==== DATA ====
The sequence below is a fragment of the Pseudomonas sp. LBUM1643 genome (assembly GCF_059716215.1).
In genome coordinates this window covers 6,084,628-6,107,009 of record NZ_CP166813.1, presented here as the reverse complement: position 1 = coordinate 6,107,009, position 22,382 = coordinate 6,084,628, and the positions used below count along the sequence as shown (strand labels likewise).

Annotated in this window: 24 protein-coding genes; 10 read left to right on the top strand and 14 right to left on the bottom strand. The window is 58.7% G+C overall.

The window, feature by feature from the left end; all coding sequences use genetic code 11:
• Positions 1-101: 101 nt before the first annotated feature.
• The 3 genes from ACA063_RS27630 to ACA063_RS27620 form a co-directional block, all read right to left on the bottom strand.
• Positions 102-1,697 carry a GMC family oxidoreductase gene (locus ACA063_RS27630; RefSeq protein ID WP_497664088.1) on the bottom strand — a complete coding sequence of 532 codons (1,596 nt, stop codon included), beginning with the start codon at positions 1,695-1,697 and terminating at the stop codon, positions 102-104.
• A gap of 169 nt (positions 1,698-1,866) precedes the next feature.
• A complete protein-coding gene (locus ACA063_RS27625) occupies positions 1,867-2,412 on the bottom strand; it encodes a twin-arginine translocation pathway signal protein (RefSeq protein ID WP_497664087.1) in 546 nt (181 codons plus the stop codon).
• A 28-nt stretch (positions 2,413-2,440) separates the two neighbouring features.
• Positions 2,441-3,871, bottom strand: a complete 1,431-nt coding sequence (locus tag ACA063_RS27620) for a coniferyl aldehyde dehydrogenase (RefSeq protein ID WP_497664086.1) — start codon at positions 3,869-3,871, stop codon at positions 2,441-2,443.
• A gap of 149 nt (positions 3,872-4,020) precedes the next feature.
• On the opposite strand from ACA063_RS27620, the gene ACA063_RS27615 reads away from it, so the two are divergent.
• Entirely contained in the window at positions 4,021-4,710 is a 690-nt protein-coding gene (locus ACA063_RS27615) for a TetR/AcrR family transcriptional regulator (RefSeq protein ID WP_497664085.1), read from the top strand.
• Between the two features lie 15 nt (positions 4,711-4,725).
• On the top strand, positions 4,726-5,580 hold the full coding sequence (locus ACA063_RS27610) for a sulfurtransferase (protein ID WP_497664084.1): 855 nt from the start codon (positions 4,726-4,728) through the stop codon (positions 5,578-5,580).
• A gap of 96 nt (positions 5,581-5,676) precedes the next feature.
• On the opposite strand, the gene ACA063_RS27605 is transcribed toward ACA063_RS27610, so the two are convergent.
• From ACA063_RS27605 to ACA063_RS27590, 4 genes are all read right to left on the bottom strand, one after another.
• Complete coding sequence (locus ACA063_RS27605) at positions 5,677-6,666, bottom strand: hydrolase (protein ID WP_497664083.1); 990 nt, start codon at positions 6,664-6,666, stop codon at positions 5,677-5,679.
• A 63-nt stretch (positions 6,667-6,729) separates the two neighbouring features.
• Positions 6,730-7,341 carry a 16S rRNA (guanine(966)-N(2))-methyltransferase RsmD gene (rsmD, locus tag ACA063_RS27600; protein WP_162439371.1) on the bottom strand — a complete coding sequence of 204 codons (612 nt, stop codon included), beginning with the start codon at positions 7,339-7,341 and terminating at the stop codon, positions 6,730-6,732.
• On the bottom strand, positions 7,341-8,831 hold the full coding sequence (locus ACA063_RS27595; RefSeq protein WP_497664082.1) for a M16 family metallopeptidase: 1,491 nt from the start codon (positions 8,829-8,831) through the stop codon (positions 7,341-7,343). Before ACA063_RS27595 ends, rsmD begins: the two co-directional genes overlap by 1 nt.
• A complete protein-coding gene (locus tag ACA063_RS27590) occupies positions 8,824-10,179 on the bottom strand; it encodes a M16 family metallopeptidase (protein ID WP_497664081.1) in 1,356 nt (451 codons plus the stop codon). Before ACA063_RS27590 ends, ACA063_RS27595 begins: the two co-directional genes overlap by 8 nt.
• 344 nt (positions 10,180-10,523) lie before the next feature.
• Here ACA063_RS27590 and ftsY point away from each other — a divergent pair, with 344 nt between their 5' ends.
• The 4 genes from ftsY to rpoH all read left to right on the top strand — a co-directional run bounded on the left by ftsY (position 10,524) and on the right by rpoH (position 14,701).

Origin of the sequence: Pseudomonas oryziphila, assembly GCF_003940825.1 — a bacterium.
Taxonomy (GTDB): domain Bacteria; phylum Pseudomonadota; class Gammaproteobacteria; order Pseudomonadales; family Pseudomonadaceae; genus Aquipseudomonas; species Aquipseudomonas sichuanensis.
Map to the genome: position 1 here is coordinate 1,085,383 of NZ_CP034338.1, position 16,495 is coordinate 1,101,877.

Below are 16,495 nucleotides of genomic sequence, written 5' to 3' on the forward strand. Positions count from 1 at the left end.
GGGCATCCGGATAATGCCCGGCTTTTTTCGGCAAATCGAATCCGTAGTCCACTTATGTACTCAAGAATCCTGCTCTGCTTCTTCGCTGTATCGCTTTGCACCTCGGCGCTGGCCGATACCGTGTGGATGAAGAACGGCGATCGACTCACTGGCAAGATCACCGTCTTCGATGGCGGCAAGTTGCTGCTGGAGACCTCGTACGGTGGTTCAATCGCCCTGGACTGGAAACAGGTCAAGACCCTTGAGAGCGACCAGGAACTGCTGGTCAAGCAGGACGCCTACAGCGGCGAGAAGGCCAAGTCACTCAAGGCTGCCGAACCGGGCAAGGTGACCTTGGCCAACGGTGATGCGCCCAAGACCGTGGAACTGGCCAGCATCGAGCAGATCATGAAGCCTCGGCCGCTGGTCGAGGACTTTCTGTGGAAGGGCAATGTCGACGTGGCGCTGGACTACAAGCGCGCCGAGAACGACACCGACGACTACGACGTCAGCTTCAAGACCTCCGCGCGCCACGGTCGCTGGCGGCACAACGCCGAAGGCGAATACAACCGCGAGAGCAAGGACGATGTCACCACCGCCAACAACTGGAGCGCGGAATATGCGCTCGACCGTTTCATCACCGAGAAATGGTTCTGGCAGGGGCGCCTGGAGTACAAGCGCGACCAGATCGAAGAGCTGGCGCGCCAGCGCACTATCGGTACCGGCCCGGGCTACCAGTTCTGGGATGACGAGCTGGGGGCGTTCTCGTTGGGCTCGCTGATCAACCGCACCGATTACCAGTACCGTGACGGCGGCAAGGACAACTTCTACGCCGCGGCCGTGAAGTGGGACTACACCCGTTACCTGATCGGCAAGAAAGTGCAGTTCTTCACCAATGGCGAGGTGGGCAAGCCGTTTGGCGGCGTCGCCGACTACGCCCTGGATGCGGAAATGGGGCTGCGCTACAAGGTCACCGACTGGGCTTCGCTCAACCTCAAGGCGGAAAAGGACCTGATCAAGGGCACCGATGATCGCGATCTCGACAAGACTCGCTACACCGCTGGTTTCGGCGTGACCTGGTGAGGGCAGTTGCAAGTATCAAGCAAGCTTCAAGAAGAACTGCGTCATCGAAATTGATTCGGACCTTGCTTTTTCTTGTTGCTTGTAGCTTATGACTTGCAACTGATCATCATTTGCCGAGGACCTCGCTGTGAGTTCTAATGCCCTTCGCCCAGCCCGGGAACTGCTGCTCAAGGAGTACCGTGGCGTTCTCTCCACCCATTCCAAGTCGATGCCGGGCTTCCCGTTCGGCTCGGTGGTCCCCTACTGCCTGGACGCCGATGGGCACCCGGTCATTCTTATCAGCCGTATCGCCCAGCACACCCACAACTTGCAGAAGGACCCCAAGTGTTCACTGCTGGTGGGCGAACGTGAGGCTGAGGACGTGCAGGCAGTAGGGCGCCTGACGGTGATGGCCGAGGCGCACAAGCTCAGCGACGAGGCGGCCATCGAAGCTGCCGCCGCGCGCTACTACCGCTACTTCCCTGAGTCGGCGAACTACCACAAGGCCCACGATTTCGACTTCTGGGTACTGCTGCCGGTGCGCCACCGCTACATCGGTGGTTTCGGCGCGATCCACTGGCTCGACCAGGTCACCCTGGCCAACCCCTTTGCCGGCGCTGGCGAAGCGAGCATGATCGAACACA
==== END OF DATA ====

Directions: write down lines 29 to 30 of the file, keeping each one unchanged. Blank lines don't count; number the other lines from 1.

Taxonomy (GTDB): domain Bacteria; phylum Pseudomonadota; class Gammaproteobacteria; order Pseudomonadales; family Pseudomonadaceae; genus Aquipseudomonas; species Aquipseudomonas sichuanensis.
Map to the genome: position 1 here is coordinate 1,085,383 of NZ_CP034338.1, position 16,495 is coordinate 1,101,877.